The summer has been marked with tremblers on major golf courses.
It may be too early to determine the size of the shift, but there’s no growing evidence there has been a dramatic change in the landscape at the highest levels of golf.


• Louis Oosthuizen, a golfer so unknown that the media had to have cheat sheets on the pronunciation of his name and it still was pronounced about a half-dozen different ways, won the British Open. The young South African not only won it, but he won it in wire-to-wire in the dominating fashion (wire to wire and seven strokes) in majors normally claimed by Tiger Woods.

• Neither Woods nor Phil Mickelson nor a handful of other golfers normally considered automatics at the top of the leaderboard, was a factor.

• Woods, who was strangely the favorite going in, has not won a tournament in about a year, hasn’t won a major since 2008. More significantly, he did not mount a serious challenge either in the U.S. Open at Pebble Beach nor the British Open at St. Andrews, two courses where he has ravaging success in the past.

• The golfers in a two-man chase on the final day of the U.S. Open were Graeme McDowell and Greg Harvet, two non-winners who left the door wide open all afternoon for Ernie Els, Tiger or Mickelson to go through down the stretch and neither could mount a sprint.

• These were a few of the individuals who were either ahead of Tiger or right around him at the British Open: Alvaro Quiros, Ignacio Garrido, Edoardo Molinari, Ryo Ishikawa, Kevn Na, Robert Rock, Martin Keyner, Jin Jeong.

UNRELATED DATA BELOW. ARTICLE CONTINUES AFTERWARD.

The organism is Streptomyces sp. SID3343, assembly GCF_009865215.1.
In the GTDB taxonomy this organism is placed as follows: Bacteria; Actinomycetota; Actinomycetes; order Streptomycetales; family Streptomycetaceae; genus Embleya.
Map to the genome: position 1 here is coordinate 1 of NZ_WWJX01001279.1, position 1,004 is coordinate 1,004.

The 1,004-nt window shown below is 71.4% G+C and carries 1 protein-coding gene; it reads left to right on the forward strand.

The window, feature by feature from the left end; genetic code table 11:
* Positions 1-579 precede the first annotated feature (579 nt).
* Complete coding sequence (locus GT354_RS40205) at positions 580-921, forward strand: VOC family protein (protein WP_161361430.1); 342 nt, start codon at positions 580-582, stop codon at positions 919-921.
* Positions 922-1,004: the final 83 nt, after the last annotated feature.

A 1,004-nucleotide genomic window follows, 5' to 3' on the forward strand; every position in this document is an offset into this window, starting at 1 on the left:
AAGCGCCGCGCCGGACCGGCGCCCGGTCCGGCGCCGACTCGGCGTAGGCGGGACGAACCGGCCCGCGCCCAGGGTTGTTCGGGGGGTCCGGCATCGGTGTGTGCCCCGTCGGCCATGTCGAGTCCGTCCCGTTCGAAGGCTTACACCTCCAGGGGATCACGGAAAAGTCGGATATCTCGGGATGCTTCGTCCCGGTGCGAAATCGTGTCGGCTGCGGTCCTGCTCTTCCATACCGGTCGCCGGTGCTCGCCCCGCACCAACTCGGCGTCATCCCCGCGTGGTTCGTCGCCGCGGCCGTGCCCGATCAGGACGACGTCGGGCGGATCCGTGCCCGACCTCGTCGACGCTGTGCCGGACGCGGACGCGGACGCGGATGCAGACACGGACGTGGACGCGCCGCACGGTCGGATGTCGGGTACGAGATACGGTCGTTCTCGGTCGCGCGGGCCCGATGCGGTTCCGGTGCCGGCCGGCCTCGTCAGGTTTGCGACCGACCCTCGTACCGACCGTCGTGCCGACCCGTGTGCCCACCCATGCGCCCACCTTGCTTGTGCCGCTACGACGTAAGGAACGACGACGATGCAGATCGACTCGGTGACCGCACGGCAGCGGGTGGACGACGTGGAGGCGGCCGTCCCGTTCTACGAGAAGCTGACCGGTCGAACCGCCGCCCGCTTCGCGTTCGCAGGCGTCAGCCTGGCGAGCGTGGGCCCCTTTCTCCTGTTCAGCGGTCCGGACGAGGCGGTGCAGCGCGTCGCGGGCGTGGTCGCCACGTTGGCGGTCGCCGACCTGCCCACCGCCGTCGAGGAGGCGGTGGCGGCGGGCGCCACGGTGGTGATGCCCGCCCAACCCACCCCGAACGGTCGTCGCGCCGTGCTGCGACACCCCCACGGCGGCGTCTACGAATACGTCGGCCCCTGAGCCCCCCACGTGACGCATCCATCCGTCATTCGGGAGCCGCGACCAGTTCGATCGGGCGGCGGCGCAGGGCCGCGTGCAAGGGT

All among your betting favorites, right? Doesn’t it read more like a list of Formula One drivers — or maybe the names of people you have talked to about computer repair?

The shakeup begins with Tiger, who certainly is a great golfer but certainly not a dominating golfer for awhile, failing to make a major impact in two major tournaments (ones he had prepared for intensely) on two courses that seemed almost automatic he would play well.

Tiger has some issues after a meltdown in his personal life, but I think it goes beyond that.

It wasn’t long ago it seemed Tiger was a cinch to surpass Jack Nicklaus’ record of 18 majors. He has 14 at age 34. Even the great golfers have won few majors after age 35. Granted, there has never been a golfer like Tiger.

But after undergoing reconstructive knee surgery and repair of a torn ACL, Tiger has played in four majors and has come close to winning only one (last year’s PGA when he was beaten head-to-head by relatively unknown Y.E. Yang). As hard as Tiger swings, it puts tremendous pressure, hole in and hole out, on the knee. Recently, Tiger has fired his swing coach, exchanged words with his longtime caddie, and even changed putters, redid that in mid-Open and changed balls. To kick what “brung you” out of the dance could be an ominous sign of decay on the abilities of a top athlete. It’s still too early to definitively answer the question, but you have to ask if Tiger is deteriorating psychologically and physically as he ages and is no longer the strongest and most fit guy on the course.

The traditionally confident Tiger has added some elements of indecision his psyche.